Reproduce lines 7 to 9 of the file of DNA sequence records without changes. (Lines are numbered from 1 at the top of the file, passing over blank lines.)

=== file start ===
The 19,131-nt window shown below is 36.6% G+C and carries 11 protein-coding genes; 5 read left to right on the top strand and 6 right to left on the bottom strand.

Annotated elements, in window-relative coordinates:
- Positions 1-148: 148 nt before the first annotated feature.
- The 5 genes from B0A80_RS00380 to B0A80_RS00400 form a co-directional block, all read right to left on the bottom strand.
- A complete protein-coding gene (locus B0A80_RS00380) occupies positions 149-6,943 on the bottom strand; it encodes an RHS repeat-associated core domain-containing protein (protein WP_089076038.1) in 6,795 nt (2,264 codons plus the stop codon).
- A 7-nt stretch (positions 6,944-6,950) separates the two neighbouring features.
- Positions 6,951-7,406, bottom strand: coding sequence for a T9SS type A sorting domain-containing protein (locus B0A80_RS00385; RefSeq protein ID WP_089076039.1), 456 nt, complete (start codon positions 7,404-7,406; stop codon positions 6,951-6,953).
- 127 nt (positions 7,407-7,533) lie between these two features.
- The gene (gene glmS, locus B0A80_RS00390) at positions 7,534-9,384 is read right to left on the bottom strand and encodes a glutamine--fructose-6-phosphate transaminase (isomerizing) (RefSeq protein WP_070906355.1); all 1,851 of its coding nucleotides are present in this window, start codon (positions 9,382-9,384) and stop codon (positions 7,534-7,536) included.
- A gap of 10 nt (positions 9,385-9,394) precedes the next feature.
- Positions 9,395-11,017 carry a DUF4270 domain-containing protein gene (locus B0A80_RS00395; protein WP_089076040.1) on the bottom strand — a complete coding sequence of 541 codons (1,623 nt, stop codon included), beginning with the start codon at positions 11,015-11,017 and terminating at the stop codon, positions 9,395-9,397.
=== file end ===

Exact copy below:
- Positions 6,951-7,406, bottom strand: coding sequence for a T9SS type A sorting domain-containing protein (locus B0A80_RS00385; RefSeq protein ID WP_089076039.1), 456 nt, complete (start codon positions 7,404-7,406; stop codon positions 6,951-6,953).
- 127 nt (positions 7,407-7,533) lie between these two features.
- The gene (gene glmS, locus B0A80_RS00390) at positions 7,534-9,384 is read right to left on the bottom strand and encodes a glutamine--fructose-6-phosphate transaminase (isomerizing) (RefSeq protein WP_070906355.1); all 1,851 of its coding nucleotides are present in this window, start codon (positions 9,382-9,384) and stop codon (positions 7,534-7,536) included.